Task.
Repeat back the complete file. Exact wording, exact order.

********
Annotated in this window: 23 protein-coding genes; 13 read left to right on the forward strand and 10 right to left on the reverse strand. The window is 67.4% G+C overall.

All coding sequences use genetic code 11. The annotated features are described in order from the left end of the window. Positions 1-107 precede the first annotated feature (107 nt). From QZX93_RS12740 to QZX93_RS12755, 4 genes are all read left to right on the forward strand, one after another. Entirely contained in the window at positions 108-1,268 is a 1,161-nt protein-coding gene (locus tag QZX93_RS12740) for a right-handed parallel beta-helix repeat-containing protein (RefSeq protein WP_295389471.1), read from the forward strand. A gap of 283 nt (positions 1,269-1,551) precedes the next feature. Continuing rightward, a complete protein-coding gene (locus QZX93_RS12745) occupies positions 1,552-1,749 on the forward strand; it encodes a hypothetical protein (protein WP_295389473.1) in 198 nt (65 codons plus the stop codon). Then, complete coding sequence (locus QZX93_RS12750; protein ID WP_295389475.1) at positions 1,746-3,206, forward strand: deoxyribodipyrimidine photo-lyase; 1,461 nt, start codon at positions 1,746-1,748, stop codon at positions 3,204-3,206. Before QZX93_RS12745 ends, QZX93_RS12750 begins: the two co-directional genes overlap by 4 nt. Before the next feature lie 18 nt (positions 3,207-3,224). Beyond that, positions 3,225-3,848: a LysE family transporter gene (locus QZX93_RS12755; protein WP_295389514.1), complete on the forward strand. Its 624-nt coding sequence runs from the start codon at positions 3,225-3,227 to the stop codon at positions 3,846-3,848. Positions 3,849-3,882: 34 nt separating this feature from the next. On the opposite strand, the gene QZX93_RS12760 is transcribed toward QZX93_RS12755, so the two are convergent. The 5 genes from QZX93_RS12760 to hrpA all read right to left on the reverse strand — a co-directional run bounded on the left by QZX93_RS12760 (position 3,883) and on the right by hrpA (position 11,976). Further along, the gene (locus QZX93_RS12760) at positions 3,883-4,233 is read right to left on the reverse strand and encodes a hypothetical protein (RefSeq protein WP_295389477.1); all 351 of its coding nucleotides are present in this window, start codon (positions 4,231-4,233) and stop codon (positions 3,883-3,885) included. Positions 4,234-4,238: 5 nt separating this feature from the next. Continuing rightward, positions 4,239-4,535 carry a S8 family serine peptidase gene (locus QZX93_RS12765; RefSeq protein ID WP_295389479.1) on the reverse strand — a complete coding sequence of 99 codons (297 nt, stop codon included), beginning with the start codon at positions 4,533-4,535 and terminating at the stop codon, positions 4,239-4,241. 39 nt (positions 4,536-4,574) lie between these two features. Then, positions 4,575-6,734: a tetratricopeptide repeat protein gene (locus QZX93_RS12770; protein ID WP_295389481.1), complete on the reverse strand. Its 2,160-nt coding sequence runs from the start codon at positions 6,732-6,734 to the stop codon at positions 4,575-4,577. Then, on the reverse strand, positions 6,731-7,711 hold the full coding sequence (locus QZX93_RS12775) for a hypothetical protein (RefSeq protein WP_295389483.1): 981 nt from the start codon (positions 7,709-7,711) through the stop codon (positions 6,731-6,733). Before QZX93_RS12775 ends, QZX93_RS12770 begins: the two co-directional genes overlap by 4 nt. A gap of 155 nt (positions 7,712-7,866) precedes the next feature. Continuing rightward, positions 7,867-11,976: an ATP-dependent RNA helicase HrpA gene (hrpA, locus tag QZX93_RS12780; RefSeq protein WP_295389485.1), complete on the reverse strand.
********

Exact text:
Annotated in this window: 23 protein-coding genes; 13 read left to right on the forward strand and 10 right to left on the reverse strand. The window is 67.4% G+C overall.

All coding sequences use genetic code 11. The annotated features are described in order from the left end of the window. Positions 1-107 precede the first annotated feature (107 nt). From QZX93_RS12740 to QZX93_RS12755, 4 genes are all read left to right on the forward strand, one after another. Entirely contained in the window at positions 108-1,268 is a 1,161-nt protein-coding gene (locus tag QZX93_RS12740) for a right-handed parallel beta-helix repeat-containing protein (RefSeq protein WP_295389471.1), read from the forward strand. A gap of 283 nt (positions 1,269-1,551) precedes the next feature. Continuing rightward, a complete protein-coding gene (locus QZX93_RS12745) occupies positions 1,552-1,749 on the forward strand; it encodes a hypothetical protein (protein WP_295389473.1) in 198 nt (65 codons plus the stop codon). Then, complete coding sequence (locus QZX93_RS12750; protein ID WP_295389475.1) at positions 1,746-3,206, forward strand: deoxyribodipyrimidine photo-lyase; 1,461 nt, start codon at positions 1,746-1,748, stop codon at positions 3,204-3,206. Before QZX93_RS12745 ends, QZX93_RS12750 begins: the two co-directional genes overlap by 4 nt. Before the next feature lie 18 nt (positions 3,207-3,224). Beyond that, positions 3,225-3,848: a LysE family transporter gene (locus QZX93_RS12755; protein WP_295389514.1), complete on the forward strand. Its 624-nt coding sequence runs from the start codon at positions 3,225-3,227 to the stop codon at positions 3,846-3,848. Positions 3,849-3,882: 34 nt separating this feature from the next. On the opposite strand, the gene QZX93_RS12760 is transcribed toward QZX93_RS12755, so the two are convergent. The 5 genes from QZX93_RS12760 to hrpA all read right to left on the reverse strand — a co-directional run bounded on the left by QZX93_RS12760 (position 3,883) and on the right by hrpA (position 11,976). Further along, the gene (locus QZX93_RS12760) at positions 3,883-4,233 is read right to left on the reverse strand and encodes a hypothetical protein (RefSeq protein WP_295389477.1); all 351 of its coding nucleotides are present in this window, start codon (positions 4,231-4,233) and stop codon (positions 3,883-3,885) included. Positions 4,234-4,238: 5 nt separating this feature from the next. Continuing rightward, positions 4,239-4,535 carry a S8 family serine peptidase gene (locus QZX93_RS12765; RefSeq protein ID WP_295389479.1) on the reverse strand — a complete coding sequence of 99 codons (297 nt, stop codon included), beginning with the start codon at positions 4,533-4,535 and terminating at the stop codon, positions 4,239-4,241. 39 nt (positions 4,536-4,574) lie between these two features. Then, positions 4,575-6,734: a tetratricopeptide repeat protein gene (locus QZX93_RS12770; protein ID WP_295389481.1), complete on the reverse strand. Its 2,160-nt coding sequence runs from the start codon at positions 6,732-6,734 to the stop codon at positions 4,575-4,577. Then, on the reverse strand, positions 6,731-7,711 hold the full coding sequence (locus QZX93_RS12775) for a hypothetical protein (RefSeq protein WP_295389483.1): 981 nt from the start codon (positions 7,709-7,711) through the stop codon (positions 6,731-6,733). Before QZX93_RS12775 ends, QZX93_RS12770 begins: the two co-directional genes overlap by 4 nt. A gap of 155 nt (positions 7,712-7,866) precedes the next feature. Continuing rightward, positions 7,867-11,976: an ATP-dependent RNA helicase HrpA gene (hrpA, locus tag QZX93_RS12780; RefSeq protein WP_295389485.1), complete on the reverse strand.